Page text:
Today's LinkedIn Nugget

And then what happened?

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You connect some professionals on LinkedIn. You put a lot of thought and nice comments behind it.

Sure, they thanked you at the outset.

Then you wait for them to contact each other, for sparks to ignite, and for something useful to come about.

But you don’t hear anything. Then you wonder, “was it useful to one or both?”

But they never let you know what happened. Because we get busy. Because we get distracted.

Nothing is requiring you to put the referrer on a “pedastool,” as my grandmother used to say, but do make a point of updating the introducer that the process has started, or it’s in process, or it’s meant-to-be, or as sometimes happens, it never took off.

From that information, other referrals can come, each better than the earlier one(s), with experience as a guide.

Referrals are like trains, if you miss one there’s another one coming, (and here is where the simile ends) if you act and optimize them, and update the giver.

Today's LinkedIn Nugget

Did you know these 2 things?

  • That you can research a past post you placed on LinkedIn? Suppose you want to send a post you made a month ago to a new connection to “on-board” him/her. That will show him/her how you operate, to share something that you wrote that may help. But where is it, like a snowflake in a snowstorm, everything else you posted after it covers it? Easy:
    • go to your personal profile, scroll down to Activity,
    • then at the bottom of these last 6 items you have posted,
    • click “see all activity” and
    • select the type of item you are looking for (articles, posts, or documents) or select “all activity.”
    • click the 3 dots atop the item and click “copy link to article” to add it to your clipboard and then paste it into the message you want to send.
  • That you can search for any post or other material that someone else sent

So there you go, simple steps to find something great you or someone else contributed to the global conversation called LinkedIn.

Today's LinkedIn Nugget

Back to basics Tuesday: be easy to reach

Twice (!) last week I was looking for email addresses of people I had met via zoom and assumed (and you know what that means when you assume!) they showed their email address in the “contact details” section of their personal LinkedIn profile.

In another case, his email address was listed at his former company, as in 18-months-ago-former- company.

Check yours now.

Test it by clicking it to be sure it works.

Missing? Add one.

Old one? Update it.

Don’t make it so hard to email you, or call or text or send any other smoke signal, that the person trying to get in touch with you decided it’s too difficult and–poof–that opportunity goes up in, yes, smoke!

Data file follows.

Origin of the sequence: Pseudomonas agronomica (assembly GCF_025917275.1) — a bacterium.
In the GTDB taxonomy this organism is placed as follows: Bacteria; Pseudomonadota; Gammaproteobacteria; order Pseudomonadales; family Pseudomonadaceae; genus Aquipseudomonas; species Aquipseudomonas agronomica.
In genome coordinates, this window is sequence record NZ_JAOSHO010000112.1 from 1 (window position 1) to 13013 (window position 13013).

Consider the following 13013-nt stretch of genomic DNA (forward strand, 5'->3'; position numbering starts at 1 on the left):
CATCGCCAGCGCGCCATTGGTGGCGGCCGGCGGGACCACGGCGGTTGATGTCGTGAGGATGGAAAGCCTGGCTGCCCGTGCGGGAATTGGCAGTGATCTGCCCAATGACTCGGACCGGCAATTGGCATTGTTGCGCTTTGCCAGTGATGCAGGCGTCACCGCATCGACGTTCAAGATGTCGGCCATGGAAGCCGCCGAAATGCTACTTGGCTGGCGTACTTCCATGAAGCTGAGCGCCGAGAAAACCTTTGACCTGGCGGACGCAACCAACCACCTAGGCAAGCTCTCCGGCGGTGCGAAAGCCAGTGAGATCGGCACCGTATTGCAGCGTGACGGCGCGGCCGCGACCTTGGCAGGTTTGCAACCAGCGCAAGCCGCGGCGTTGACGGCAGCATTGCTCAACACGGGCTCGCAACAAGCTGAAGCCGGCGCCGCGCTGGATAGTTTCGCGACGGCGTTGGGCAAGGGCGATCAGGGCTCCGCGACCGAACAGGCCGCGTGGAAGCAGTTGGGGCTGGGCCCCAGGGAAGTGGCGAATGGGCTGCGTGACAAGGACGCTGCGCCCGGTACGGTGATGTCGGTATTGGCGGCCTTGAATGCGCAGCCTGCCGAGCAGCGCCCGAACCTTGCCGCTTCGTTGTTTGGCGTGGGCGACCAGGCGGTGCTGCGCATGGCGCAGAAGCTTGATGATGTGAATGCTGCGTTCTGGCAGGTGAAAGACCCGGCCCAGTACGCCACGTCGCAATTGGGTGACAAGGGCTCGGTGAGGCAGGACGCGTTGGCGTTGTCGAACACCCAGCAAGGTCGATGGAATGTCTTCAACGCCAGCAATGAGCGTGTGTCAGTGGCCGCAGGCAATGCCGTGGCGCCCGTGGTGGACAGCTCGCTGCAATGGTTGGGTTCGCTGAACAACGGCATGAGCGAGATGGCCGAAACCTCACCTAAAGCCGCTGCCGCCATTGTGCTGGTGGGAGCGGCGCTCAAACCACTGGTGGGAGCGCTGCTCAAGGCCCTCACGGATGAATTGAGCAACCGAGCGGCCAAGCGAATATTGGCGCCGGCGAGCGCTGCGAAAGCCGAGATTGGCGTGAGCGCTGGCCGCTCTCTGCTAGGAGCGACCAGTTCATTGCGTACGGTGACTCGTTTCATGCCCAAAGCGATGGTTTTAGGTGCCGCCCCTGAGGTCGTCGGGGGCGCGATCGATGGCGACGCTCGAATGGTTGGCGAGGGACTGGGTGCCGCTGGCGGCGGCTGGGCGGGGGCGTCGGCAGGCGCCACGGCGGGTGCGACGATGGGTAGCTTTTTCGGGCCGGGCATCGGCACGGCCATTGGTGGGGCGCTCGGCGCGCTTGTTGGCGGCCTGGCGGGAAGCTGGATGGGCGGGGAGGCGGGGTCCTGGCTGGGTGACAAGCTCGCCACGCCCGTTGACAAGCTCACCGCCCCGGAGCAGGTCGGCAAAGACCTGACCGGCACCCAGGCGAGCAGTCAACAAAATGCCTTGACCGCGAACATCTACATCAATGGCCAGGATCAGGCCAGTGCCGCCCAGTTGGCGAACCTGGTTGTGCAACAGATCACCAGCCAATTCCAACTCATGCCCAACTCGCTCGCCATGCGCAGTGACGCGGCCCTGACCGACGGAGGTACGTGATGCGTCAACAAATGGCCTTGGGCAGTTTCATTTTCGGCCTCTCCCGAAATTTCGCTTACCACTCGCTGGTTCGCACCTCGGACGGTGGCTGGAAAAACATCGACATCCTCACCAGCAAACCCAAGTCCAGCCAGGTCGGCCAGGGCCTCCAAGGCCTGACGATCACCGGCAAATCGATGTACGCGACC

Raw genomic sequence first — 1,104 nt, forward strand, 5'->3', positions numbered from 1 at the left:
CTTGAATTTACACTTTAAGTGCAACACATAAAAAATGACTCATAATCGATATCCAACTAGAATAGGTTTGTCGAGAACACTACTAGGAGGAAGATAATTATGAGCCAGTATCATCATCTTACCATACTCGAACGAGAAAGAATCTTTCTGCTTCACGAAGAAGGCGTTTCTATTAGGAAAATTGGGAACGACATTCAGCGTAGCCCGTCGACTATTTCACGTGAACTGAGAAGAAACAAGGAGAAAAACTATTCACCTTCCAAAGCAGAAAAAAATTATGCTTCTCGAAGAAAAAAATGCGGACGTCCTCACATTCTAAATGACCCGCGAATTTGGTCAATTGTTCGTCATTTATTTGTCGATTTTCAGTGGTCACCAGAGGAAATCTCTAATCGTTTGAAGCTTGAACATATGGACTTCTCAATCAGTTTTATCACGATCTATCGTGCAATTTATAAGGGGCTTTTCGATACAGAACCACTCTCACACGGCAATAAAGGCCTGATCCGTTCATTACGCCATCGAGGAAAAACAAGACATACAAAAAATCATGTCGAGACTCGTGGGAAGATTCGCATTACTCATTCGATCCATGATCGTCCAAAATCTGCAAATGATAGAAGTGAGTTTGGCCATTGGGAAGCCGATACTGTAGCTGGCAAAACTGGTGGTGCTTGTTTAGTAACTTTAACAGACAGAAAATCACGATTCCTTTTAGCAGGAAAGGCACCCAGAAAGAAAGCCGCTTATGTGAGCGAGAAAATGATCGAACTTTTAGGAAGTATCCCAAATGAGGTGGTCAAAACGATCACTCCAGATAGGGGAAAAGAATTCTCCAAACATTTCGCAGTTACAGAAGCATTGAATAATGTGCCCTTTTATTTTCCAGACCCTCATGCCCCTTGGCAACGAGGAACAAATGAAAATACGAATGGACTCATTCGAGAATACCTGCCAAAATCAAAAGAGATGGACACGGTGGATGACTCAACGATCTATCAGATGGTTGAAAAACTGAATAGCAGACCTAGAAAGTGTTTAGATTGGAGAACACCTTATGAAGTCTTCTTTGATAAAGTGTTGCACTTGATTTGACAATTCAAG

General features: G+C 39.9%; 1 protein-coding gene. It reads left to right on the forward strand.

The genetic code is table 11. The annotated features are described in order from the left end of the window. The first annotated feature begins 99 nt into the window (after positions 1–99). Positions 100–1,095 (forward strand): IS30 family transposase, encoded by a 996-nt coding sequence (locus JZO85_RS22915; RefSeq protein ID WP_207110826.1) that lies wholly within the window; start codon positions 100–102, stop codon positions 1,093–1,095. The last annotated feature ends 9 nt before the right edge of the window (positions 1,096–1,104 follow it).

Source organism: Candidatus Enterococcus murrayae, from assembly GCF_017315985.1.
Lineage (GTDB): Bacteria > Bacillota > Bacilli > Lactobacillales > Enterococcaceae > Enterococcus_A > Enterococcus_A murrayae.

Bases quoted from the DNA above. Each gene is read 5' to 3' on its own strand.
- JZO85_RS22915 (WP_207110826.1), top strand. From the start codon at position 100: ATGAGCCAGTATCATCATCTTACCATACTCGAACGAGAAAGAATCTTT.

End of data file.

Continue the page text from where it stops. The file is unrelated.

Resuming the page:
Today's LinkedIn Nugget

It’s a combination of what and who you know

N emailed me:

Hi Marc,

I tried and tried to get contact info for {HS}, but nothing is coming forth through his website or LinkedIn account. I did send a generic email to his company, but will be surprised if someone will respond with H’s email/phone number. Might you have a suggestion on how we can track down H’s email? Here’s his LinkedIn page: https://www.linkedin.com/HS

Thanks, N

Whoosh, the sleuthing juices started to pump through the LinkedIn compartments of my brain.

First, I looked at HS’s LinkedIn profile, and no, we are not 1st level connected.

Next, I perused his contact details. No email address to be found. (OK, I get that some people don’t want to show that publicly, especially in this case, CEOs.)

Then I clicked on the company website link in the contact details. Sometimes you can ascertain the style that the company uses in its email addresses, like HS@{company}.com or herb@{company}.com for example. No one, yup, no one, had an email address on the website other than a generic contact us form.

One more step, I looked at his company profile page on LinkedIn for more clues. Another dead end.

Not to worry, I have other ideas. I love a LinkedIn challenge!

While on the company Page I searched LinkedIn for his work colleagues at his company; that hit a brick wall, with no one listing more than their Linkedin URL in their own contact details. I think they need a LinkedIn trainer…

Back to his profile. Who do I know that he also is connected to? Aha, 2 people!

I messaged both identically:

I hope you are well. I am trying to get HS’s email address for a marketing project I am working on for a gardening-inspired river boat cruise in Europe next year. All on the up-and-up I assure you. I see you are connected on LinkedIn to him. Do you have his email address? Thanks, Marc

Eureka! One responded the next morning with the sought-after email address. I responded with a hearty thank you.